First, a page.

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A prospective research study should be undertaken to directly compare CES with antidepressant medications and to compare the different CES technologies with each other. The major hypothesis for the use of CES in depression is that it may reset the brain to pre-stress homeostasis levels.
It is conjectured that the pulsed electrical currents emitted by cranial electrical stimulators affect changes in the limbic system, the reticular activating system, and/or the hypothalamus that result in neurotransmitter secretion and downstream hormone production. (Pub Med link) A double-blind placebo-controlled study was performed on 33 randomly selected dental patients to evaluate whether cranial electrotherapy stimulation (CES) is a viable procedure for reducing anxiety during routine dental procedures.
The depressive criteria did not respond differentially to treatment, however. Twenty-two patients, mostly outpatients, with neurotic anxiety and depression were each given a course of five half-hour treatments which were either active or simulated electrosleep.
Thus, the effects of this drug washout period are markedly attenuated by cerebral electrostimulation, which is of possible interest in the management of psychotropic drug withdrawal. In the simulated electrosleep the electrode leads were not connected to the machine.
Response to treatment was defined as a reduction of ≥50% or more on these measures.
RESULTS: Analysis of covariance revealed a significant difference between the active CES group and the sham CES group on anxiety (p=0.001, d=0.94) and on depression (p=0.001, d=0.78) from baseline to endpoint of study in favor of the active CES group. (Pub Med link) BACKGROUND: Cranial electrotherapy stimulation (CES) is a noninvasive procedure that has been used for decades in the United States to treat anxiety, depression, and insomnia in the general population.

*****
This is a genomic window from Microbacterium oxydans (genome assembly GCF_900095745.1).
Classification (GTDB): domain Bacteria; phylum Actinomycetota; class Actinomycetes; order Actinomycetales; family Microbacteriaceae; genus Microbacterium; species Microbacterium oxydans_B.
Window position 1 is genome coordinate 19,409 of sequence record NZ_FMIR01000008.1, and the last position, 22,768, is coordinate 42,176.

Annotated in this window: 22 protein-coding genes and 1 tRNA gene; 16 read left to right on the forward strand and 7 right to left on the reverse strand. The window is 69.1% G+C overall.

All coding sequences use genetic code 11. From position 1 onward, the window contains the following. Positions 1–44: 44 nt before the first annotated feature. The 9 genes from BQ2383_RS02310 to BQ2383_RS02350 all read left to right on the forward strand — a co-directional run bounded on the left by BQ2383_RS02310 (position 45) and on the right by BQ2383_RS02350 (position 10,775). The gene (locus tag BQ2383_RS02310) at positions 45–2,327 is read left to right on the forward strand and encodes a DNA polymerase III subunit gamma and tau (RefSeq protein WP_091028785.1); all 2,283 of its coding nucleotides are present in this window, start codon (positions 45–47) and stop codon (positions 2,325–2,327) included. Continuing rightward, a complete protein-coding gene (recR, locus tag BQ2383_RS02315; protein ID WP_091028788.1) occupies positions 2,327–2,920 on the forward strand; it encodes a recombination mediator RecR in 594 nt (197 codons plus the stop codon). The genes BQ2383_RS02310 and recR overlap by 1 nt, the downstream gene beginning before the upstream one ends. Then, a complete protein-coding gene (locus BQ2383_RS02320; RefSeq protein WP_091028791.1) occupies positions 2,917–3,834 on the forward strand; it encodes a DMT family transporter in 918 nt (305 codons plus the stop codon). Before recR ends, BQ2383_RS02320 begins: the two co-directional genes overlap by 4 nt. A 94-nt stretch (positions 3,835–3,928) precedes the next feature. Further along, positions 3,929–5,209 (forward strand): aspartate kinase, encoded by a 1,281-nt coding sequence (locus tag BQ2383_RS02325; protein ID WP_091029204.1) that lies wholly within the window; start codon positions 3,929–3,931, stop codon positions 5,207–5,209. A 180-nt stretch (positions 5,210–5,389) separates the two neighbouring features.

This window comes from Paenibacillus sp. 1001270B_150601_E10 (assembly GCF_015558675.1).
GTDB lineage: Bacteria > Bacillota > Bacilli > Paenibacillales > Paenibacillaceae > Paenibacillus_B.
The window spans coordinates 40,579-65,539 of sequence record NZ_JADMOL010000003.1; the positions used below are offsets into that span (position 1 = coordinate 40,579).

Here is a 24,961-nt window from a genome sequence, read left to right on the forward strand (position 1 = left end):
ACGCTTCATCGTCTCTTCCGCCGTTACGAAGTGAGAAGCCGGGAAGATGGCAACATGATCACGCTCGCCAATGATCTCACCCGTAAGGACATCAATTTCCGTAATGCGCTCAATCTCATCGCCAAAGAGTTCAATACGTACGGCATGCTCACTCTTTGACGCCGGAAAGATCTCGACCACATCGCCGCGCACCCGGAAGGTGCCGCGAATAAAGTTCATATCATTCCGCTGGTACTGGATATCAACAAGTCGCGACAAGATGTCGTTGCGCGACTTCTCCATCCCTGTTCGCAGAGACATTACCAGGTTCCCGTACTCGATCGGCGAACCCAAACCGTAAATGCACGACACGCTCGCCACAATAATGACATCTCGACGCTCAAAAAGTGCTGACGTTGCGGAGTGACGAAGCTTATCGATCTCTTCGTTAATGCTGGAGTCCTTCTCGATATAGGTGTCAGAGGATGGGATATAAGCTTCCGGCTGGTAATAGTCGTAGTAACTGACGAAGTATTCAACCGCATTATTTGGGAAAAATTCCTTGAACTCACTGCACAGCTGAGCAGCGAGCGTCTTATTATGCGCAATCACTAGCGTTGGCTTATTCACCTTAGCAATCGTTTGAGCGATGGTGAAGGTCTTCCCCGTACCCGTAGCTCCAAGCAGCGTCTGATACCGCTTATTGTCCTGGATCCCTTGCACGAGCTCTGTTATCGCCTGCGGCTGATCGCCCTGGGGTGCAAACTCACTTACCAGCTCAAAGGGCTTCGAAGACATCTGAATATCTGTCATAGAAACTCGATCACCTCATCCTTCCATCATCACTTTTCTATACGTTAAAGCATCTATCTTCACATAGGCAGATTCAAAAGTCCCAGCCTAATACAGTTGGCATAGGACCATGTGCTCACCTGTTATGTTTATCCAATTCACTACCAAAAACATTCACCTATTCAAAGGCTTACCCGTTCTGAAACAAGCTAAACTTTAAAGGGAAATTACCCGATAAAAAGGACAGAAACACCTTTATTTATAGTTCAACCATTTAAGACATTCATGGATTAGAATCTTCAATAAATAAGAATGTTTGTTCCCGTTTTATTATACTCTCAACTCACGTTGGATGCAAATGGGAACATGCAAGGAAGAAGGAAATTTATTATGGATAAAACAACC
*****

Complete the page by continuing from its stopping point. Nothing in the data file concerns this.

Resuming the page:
One additional patient significantly improved in anxiety scores but did not meet criteria for response.
Response to treatment was defined as a reduction of 50% or more on the HAM-A and a CGI-I score of 1 or 2 ("much improved" or "very much improved," respectively).Twelve studies have been conducted using the Fisher Wallace Stimulator®, including a double-blind, placebo-controlled depression study at Mount Sinai Beth Israel Hospital that was published in the Journal of Nervous and Mental Disease in 2015. Symptom non-remitters from both groups received an additional 2 weeks of open-label active treatment. (Pub Med link) Anxiety disorders are among the most prevalent mental disorders and are usually treated with medication and/or psychotherapy.The Fisher Wallace Stimulator® is frequently used by top substance abuse clinics, such as Phoenix House where a 392-subject study conducted in 2009 found the device increased 90-day rehab retention by 50%. Greenman, BA, Siva Sundeep Koppolu, MBBS, Maria Varvara, MD, Zimri S. Active CES treatment but not sham treatment was associated with a significant decrease in the Beck Depression Inventory (BDI) scores from baseline to the second week (p = 0.003) maintaining significance until week 4 (p = 0.002). When anxiety disorders are accompanied with comorbid depression, this further complicates the treatment process.It is concluded that CES is a clinically significant addition to the treatment regimen for this patient population. (Pub Med link) In order to test the efficacy of cerebral electrostimulation (electrosleep) as an alternative to drug therapy for the treatment of anxiety and insomnia, we conducted a double-blind study in a sample of 21 depressed inpatients submitted to a 5-day period of drug washout on admission to the psychiatric department.Open PDF Philip P, Demotes-Mainard J, Bourgeois M, Vincent JD. During this withdrawal period, anxiety and insomnia were exacerbated in the placebo group, whereas anxiety decreased and sleep duration improved in the active treatment group, with a divergent evolution during the 5-day washout period. (Pub Med link) A double-blind clinical study evaluating the Russian electrosleep technique is presented.